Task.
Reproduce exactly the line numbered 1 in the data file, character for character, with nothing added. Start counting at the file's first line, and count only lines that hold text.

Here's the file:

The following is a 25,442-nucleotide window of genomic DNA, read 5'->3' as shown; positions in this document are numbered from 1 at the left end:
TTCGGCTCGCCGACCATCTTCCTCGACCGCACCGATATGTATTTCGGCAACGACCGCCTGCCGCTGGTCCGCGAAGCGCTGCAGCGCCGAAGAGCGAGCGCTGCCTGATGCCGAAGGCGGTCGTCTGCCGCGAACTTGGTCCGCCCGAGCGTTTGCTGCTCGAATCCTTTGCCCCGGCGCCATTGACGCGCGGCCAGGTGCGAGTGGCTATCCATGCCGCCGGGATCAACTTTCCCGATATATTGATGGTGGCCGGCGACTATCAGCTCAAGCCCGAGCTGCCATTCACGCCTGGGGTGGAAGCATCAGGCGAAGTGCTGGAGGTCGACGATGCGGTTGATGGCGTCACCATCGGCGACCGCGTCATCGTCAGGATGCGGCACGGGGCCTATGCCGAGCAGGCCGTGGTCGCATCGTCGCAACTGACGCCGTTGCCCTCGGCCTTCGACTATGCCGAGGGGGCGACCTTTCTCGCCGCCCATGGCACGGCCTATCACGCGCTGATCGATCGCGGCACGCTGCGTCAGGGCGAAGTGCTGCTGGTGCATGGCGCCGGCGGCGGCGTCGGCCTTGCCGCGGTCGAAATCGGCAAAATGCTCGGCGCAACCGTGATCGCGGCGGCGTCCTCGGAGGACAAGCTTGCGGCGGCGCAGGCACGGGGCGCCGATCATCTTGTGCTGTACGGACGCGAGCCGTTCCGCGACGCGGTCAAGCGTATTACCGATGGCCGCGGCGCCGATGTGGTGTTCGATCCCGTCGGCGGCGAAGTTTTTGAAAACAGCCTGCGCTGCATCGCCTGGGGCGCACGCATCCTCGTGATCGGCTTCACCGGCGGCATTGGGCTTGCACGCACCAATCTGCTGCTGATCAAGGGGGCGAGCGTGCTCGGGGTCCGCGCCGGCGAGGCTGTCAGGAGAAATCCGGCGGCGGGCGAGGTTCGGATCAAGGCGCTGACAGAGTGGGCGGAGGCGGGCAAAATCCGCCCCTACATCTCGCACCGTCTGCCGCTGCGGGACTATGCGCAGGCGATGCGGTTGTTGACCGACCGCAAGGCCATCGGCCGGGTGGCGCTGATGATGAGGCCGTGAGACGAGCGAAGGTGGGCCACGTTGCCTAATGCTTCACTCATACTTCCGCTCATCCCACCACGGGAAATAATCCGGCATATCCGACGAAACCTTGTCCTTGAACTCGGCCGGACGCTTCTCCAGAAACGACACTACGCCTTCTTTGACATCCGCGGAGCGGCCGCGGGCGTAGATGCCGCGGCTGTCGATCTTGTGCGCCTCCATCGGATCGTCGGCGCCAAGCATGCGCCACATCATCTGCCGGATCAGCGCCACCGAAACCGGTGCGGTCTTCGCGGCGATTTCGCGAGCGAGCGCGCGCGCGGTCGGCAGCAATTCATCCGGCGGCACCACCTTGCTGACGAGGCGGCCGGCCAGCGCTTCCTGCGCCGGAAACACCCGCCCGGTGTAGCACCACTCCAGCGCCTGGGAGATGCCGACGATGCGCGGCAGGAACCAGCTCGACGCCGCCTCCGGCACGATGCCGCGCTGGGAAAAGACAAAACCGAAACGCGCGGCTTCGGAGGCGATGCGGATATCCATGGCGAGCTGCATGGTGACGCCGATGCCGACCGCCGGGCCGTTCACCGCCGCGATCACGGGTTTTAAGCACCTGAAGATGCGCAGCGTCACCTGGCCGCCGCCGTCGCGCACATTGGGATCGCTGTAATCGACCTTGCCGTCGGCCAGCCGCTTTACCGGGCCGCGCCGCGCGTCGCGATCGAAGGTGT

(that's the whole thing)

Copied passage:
The following is a 25,442-nucleotide window of genomic DNA, read 5'->3' as shown; positions in this document are numbered from 1 at the left end: